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'Use communication and intuition' in assessments, say senior care home nurses

Care home nurses need to ensure they are putting the patient at the heart of any decision about their care from admission onwards, according to two senior nurses in the field.

Care home nurses need to ensure they are putting the patient at the heart of any decision about their care from admission onwards, according to two senior nurses in the field

Care home
Four Seasons Health Care research lead Gary Mitchell urged nurses to put residents at the centre
of care: 'There is only one expert and that is the resident themselves.' Picture: iStock

Four Seasons Health Care (FSHC) head of nursing Joanne Strain also urged nurses to use their 'nursing intuition' when getting to know a person during assessments.

Speaking at the RCN congress in Liverpool on Monday, Ms Strain said involving patients directly in decisions at a pre-admission stage was vital to their care.

'Find out about the person, and if you cannot find out from the patient themselves, then ask family, ask people who know them – relatives, social workers and care managers. It is about communication.'

Important phase

FSHC research lead Gary Mitchell added that the pre-admission stage was arguably the most important part of the three phases of moving to live in a care home:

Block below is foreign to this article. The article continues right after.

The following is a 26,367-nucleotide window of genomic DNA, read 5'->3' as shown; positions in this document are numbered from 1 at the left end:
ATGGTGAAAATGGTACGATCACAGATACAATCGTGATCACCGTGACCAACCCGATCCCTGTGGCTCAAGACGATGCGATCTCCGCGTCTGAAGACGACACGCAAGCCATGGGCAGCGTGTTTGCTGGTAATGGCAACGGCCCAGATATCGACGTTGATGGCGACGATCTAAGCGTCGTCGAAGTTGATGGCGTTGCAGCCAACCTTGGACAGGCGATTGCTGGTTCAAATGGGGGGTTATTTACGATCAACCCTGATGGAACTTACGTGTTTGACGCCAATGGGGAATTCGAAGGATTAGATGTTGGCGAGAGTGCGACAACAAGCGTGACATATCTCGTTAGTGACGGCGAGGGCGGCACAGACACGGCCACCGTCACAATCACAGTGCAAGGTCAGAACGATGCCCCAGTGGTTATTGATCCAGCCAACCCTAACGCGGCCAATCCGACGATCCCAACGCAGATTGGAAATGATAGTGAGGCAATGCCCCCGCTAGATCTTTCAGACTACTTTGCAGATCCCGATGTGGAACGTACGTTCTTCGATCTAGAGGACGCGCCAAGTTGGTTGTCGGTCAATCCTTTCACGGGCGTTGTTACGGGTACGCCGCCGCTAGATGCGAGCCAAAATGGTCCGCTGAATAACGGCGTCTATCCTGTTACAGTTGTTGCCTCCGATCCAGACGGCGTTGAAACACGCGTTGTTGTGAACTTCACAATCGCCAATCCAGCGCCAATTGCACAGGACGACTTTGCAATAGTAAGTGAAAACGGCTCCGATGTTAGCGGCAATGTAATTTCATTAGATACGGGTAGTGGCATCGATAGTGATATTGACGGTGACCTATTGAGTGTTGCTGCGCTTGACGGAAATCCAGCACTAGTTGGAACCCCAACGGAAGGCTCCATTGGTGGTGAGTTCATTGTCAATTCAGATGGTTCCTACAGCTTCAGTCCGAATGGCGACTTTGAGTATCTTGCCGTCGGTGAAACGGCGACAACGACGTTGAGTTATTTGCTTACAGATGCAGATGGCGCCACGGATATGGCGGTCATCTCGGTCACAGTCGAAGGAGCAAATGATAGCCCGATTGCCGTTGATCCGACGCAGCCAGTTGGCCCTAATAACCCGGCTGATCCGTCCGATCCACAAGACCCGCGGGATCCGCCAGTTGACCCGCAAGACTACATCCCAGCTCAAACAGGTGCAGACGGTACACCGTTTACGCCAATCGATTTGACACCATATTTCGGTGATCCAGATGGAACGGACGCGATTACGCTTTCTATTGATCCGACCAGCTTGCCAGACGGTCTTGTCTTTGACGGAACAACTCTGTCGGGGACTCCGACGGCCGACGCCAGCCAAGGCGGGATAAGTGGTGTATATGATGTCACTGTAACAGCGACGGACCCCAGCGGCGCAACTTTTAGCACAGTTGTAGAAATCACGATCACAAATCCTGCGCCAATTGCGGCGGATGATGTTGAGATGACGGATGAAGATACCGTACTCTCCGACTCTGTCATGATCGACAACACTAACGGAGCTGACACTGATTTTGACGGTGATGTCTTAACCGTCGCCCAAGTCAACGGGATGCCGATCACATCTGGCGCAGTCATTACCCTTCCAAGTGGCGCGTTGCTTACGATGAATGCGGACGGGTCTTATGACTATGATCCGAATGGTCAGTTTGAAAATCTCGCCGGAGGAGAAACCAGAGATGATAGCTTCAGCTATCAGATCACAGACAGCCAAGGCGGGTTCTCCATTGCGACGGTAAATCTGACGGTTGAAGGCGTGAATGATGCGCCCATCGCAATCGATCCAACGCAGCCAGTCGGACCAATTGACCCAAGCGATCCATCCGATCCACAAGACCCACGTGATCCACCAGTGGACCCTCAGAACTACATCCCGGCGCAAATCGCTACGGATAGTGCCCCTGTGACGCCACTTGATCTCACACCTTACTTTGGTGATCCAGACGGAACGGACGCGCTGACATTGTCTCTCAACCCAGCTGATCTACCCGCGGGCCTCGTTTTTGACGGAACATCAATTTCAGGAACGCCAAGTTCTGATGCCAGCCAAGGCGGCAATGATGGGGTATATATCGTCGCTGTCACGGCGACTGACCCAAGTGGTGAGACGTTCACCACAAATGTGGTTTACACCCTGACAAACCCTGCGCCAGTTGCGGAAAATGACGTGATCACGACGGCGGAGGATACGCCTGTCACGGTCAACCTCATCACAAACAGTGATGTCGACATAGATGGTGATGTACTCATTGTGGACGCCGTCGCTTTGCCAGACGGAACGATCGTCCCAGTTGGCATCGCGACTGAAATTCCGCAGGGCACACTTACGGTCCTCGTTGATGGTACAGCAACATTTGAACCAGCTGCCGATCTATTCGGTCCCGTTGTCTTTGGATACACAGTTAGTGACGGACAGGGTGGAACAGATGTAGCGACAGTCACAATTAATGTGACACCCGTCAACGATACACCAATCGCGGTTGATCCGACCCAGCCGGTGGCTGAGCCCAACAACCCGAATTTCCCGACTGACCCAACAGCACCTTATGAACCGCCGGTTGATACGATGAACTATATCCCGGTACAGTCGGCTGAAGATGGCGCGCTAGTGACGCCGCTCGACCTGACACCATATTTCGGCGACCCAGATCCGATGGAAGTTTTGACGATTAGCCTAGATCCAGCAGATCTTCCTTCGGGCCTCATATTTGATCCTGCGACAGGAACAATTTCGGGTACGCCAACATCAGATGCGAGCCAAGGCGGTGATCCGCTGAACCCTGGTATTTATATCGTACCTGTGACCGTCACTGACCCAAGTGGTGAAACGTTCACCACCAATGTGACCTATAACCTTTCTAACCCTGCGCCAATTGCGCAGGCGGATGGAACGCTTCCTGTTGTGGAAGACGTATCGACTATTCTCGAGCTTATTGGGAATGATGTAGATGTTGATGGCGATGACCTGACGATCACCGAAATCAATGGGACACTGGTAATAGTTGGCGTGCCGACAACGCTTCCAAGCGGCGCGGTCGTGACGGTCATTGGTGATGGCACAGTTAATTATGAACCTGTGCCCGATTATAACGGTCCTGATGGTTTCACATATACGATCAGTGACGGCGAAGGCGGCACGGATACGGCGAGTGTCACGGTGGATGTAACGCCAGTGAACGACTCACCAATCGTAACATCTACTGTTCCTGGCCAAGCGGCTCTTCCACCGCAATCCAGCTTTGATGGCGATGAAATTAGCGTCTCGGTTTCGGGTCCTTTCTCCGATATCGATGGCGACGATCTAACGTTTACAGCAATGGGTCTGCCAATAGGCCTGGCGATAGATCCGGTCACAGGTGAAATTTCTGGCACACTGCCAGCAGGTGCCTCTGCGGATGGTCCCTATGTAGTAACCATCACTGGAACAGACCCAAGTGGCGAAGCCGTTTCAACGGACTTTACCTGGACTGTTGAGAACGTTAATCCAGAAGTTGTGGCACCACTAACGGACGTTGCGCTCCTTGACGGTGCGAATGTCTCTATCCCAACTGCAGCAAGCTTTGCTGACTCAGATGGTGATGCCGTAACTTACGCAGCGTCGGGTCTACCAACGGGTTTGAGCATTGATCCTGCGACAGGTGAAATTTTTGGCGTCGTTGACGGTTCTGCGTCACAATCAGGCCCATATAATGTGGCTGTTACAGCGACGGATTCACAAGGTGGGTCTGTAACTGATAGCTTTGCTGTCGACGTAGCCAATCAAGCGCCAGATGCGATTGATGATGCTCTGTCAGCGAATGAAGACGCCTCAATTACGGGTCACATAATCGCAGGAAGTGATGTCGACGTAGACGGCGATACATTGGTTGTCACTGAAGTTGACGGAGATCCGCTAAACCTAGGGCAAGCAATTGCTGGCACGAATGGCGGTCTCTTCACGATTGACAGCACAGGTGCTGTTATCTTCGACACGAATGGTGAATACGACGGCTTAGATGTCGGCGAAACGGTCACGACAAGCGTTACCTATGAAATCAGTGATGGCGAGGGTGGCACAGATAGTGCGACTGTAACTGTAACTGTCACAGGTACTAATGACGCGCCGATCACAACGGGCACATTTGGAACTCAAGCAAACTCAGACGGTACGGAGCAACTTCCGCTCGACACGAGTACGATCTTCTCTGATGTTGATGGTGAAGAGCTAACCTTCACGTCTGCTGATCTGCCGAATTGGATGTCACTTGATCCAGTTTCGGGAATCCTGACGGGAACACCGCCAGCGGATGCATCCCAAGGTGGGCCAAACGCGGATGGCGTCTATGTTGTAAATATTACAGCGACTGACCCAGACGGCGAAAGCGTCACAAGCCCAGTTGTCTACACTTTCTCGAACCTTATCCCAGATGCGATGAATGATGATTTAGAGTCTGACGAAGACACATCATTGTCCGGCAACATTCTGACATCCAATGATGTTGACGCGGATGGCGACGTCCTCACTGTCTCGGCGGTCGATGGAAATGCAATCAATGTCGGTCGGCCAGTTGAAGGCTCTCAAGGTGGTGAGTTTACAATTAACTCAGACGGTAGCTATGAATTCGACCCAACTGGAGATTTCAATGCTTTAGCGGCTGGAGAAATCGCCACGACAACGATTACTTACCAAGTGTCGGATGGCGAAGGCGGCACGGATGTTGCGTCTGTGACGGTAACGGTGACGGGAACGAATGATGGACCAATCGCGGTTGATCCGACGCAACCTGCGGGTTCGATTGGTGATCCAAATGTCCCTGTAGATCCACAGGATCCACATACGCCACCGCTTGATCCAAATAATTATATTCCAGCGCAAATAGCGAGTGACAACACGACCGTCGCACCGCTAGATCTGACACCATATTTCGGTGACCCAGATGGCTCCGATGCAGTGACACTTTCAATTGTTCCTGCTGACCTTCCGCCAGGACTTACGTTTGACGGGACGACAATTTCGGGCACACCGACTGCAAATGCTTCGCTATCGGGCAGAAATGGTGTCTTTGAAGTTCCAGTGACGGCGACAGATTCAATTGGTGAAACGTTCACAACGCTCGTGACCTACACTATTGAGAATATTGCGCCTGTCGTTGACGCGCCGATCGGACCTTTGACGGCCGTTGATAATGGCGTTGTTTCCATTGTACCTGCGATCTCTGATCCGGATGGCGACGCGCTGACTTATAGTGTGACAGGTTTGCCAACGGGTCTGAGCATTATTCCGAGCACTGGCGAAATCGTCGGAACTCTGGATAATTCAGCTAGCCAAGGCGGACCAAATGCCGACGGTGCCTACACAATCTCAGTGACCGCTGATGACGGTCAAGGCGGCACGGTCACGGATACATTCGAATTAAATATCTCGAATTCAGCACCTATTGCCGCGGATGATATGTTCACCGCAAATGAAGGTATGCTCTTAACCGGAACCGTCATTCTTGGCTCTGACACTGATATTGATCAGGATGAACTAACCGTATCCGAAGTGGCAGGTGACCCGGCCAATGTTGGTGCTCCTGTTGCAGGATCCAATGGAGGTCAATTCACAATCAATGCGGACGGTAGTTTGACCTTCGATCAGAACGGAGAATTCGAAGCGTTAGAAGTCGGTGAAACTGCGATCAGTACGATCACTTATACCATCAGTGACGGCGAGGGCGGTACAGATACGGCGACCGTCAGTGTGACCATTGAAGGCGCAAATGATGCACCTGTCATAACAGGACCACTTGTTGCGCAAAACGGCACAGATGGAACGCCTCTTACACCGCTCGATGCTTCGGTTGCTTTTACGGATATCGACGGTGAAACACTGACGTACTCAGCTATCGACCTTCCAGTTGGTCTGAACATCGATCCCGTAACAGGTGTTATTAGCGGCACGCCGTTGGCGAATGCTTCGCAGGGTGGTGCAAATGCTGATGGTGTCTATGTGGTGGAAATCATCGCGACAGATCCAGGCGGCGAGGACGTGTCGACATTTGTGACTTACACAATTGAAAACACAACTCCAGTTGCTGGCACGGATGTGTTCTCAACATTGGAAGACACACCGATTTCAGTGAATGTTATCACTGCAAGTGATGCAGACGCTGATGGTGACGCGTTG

• Admission.
  • Maintaining well-being.
  • End of life care.

He said: 'As a nurse, we often meet residents in a vulnerable stage of their life with a high need.

'The patient needs to be in the right place so they can flourish well.'

Undervalued resource

Mr Mitchell said the best ways to get this right were through a combination of nurses' effective documentation, communication and intuition.

'There is only one expert and that is the resident themselves – talk to that person and glean what you can from that person.'

He added that family members were an undervalued resource for care home nurses.

'Family members have a background in the patient's life history – 80% of people who live in care homes will develop dementia, and family and friends can provide a level of information that person cannot articulate.'

Number one 'domain of care'

FSHC has developed 16 'domains of care' which staff work with – the number one being that of capacity.

'That's not by chance,' said Mr Mitchell. 'It's really important that we help empower and enable residents to speak for themselves.

'Just because someone has dementia – or a condition that prohibits them – that doesn't mean we don't try to make sure that person contributes to their lives.

'This is more than just nursing – this is their life, even if it is non-complex decision making.'

Ms Strain added: 'It is our privilege to work in the residents' homes, they don't live in our workplace.'


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